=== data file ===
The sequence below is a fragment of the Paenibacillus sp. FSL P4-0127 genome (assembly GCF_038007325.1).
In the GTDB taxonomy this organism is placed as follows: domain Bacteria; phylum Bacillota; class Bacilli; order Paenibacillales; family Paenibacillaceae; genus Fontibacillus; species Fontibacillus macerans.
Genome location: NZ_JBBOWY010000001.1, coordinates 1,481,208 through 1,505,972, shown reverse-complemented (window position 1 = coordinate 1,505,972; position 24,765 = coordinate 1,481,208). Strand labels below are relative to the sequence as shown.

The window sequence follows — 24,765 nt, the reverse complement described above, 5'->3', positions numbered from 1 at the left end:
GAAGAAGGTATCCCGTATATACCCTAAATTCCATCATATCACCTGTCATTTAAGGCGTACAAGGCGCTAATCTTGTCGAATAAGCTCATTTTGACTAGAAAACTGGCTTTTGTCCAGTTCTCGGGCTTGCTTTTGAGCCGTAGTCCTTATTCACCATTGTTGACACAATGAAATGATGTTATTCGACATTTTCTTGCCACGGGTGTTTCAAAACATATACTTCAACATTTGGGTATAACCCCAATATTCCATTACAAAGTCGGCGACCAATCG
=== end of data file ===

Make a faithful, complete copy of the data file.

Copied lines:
The sequence below is a fragment of the Paenibacillus sp. FSL P4-0127 genome (assembly GCF_038007325.1).
In the GTDB taxonomy this organism is placed as follows: domain Bacteria; phylum Bacillota; class Bacilli; order Paenibacillales; family Paenibacillaceae; genus Fontibacillus; species Fontibacillus macerans.
Genome location: NZ_JBBOWY010000001.1, coordinates 1,481,208 through 1,505,972, shown reverse-complemented (window position 1 = coordinate 1,505,972; position 24,765 = coordinate 1,481,208). Strand labels below are relative to the sequence as shown.

The window sequence follows — 24,765 nt, the reverse complement described above, 5'->3', positions numbered from 1 at the left end:
GAAGAAGGTATCCCGTATATACCCTAAATTCCATCATATCACCTGTCATTTAAGGCGTACAAGGCGCTAATCTTGTCGAATAAGCTCATTTTGACTAGAAAACTGGCTTTTGTCCAGTTCTCGGGCTTGCTTTTGAGCCGTAGTCCTTATTCACCATTGTTGACACAATGAAATGATGTTATTCGACATTTTCTTGCCACGGGTGTTTCAAAACATATACTTCAACATTTGGGTATAACCCCAATATTCCATTACAAAGTCGGCGACCAATCG